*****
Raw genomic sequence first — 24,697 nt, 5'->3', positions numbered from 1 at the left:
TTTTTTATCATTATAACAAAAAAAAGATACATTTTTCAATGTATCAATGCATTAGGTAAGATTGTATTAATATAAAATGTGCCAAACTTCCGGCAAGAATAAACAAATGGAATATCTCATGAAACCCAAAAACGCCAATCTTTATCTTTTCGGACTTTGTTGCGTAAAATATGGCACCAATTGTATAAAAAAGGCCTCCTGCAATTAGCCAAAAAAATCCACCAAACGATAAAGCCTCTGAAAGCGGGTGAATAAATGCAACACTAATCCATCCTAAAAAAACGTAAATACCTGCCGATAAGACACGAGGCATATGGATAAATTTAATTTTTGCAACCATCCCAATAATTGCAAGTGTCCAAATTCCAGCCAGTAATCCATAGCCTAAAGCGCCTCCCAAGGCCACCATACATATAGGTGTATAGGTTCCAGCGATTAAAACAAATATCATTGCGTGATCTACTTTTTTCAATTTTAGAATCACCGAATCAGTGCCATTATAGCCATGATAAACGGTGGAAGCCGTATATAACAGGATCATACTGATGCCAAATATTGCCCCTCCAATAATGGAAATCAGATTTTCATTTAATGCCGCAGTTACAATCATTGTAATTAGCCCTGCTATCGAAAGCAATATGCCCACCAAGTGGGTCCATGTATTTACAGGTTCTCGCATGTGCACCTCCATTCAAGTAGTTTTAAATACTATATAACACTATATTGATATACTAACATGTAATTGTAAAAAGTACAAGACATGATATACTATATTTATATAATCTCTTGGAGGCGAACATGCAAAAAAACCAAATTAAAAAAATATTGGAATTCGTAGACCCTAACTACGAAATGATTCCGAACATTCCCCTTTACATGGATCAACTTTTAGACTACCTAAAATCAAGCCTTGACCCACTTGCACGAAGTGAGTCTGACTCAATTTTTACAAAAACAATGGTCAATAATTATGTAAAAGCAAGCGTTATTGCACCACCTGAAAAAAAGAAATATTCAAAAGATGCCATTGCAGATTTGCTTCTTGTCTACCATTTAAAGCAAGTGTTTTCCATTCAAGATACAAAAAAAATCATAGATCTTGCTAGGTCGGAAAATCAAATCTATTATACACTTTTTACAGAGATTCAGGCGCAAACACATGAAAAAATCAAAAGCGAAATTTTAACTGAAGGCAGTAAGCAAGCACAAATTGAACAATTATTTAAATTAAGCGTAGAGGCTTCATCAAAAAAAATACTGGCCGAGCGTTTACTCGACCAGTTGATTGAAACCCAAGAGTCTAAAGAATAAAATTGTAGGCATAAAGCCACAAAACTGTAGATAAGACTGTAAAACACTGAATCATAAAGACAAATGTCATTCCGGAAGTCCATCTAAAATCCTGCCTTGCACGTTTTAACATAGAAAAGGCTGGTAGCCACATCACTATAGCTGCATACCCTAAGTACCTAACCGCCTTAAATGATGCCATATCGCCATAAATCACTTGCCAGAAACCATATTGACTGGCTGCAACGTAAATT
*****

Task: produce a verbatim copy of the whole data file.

Raw genomic sequence first — 24,697 nt, 5'->3', positions numbered from 1 at the left:
TTTTTTATCATTATAACAAAAAAAAGATACATTTTTCAATGTATCAATGCATTAGGTAAGATTGTATTAATATAAAATGTGCCAAACTTCCGGCAAGAATAAACAAATGGAATATCTCATGAAACCCAAAAACGCCAATCTTTATCTTTTCGGACTTTGTTGCGTAAAATATGGCACCAATTGTATAAAAAAGGCCTCCTGCAATTAGCCAAAAAAATCCACCAAACGATAAAGCCTCTGAAAGCGGGTGAATAAATGCAACACTAATCCATCCTAAAAAAACGTAAATACCTGCCGATAAGACACGAGGCATATGGATAAATTTAATTTTTGCAACCATCCCAATAATTGCAAGTGTCCAAATTCCAGCCAGTAATCCATAGCCTAAAGCGCCTCCCAAGGCCACCATACATATAGGTGTATAGGTTCCAGCGATTAAAACAAATATCATTGCGTGATCTACTTTTTTCAATTTTAGAATCACCGAATCAGTGCCATTATAGCCATGATAAACGGTGGAAGCCGTATATAACAGGATCATACTGATGCCAAATATTGCCCCTCCAATAATGGAAATCAGATTTTCATTTAATGCCGCAGTTACAATCATTGTAATTAGCCCTGCTATCGAAAGCAATATGCCCACCAAGTGGGTCCATGTATTTACAGGTTCTCGCATGTGCACCTCCATTCAAGTAGTTTTAAATACTATATAACACTATATTGATATACTAACATGTAATTGTAAAAAGTACAAGACATGATATACTATATTTATATAATCTCTTGGAGGCGAACATGCAAAAAAACCAAATTAAAAAAATATTGGAATTCGTAGACCCTAACTACGAAATGATTCCGAACATTCCCCTTTACATGGATCAACTTTTAGACTACCTAAAATCAAGCCTTGACCCACTTGCACGAAGTGAGTCTGACTCAATTTTTACAAAAACAATGGTCAATAATTATGTAAAAGCAAGCGTTATTGCACCACCTGAAAAAAAGAAATATTCAAAAGATGCCATTGCAGATTTGCTTCTTGTCTACCATTTAAAGCAAGTGTTTTCCATTCAAGATACAAAAAAAATCATAGATCTTGCTAGGTCGGAAAATCAAATCTATTATACACTTTTTACAGAGATTCAGGCGCAAACACATGAAAAAATCAAAAGCGAAATTTTAACTGAAGGCAGTAAGCAAGCACAAATTGAACAATTATTTAAATTAAGCGTAGAGGCTTCATCAAAAAAAATACTGGCCGAGCGTTTACTCGACCAGTTGATTGAAACCCAAGAGTCTAAAGAATAAAATTGTAGGCATAAAGCCACAAAACTGTAGATAAGACTGTAAAACACTGAATCATAAAGACAAATGTCATTCCGGAAGTCCATCTAAAATCCTGCCTTGCACGTTTTAACATAGAAAAGGCTGGTAGCCACATCACTATAGCTGCATACCCTAAGTACCTAACCGCCTTAAATGATGCCATATCGCCATAAATCACTTGCCAGAAACCATATTGACTGGCTGCAACGTAAATT